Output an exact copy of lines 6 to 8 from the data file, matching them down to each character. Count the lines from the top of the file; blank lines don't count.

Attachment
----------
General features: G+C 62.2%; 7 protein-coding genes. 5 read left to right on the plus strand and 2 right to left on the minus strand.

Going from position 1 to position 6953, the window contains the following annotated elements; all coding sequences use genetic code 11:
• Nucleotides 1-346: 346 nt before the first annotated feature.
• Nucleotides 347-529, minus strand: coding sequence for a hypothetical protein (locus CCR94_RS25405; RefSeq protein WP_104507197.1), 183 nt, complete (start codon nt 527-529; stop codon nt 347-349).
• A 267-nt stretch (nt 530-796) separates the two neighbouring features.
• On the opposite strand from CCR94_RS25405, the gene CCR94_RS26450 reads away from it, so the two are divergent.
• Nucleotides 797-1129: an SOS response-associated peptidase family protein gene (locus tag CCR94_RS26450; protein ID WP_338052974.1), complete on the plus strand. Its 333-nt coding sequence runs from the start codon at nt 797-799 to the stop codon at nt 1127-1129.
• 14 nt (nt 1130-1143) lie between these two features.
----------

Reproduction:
• On the opposite strand from CCR94_RS25405, the gene CCR94_RS26450 reads away from it, so the two are divergent.
• Nucleotides 797-1129: an SOS response-associated peptidase family protein gene (locus tag CCR94_RS26450; protein ID WP_338052974.1), complete on the plus strand. Its 333-nt coding sequence runs from the start codon at nt 797-799 to the stop codon at nt 1127-1129.
• 14 nt (nt 1130-1143) lie between these two features.